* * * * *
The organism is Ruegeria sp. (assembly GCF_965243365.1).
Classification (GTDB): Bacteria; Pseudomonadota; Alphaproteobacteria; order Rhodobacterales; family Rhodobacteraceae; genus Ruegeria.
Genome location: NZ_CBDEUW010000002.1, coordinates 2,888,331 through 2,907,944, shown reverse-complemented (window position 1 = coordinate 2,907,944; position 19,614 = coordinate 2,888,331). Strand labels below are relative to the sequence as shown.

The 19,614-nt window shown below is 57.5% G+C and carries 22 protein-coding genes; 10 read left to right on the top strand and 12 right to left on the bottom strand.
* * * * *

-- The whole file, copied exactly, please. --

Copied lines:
The organism is Ruegeria sp. (assembly GCF_965243365.1).
Classification (GTDB): Bacteria; Pseudomonadota; Alphaproteobacteria; order Rhodobacterales; family Rhodobacteraceae; genus Ruegeria.
Genome location: NZ_CBDEUW010000002.1, coordinates 2,888,331 through 2,907,944, shown reverse-complemented (window position 1 = coordinate 2,907,944; position 19,614 = coordinate 2,888,331). Strand labels below are relative to the sequence as shown.

The 19,614-nt window shown below is 57.5% G+C and carries 22 protein-coding genes; 10 read left to right on the top strand and 12 right to left on the bottom strand.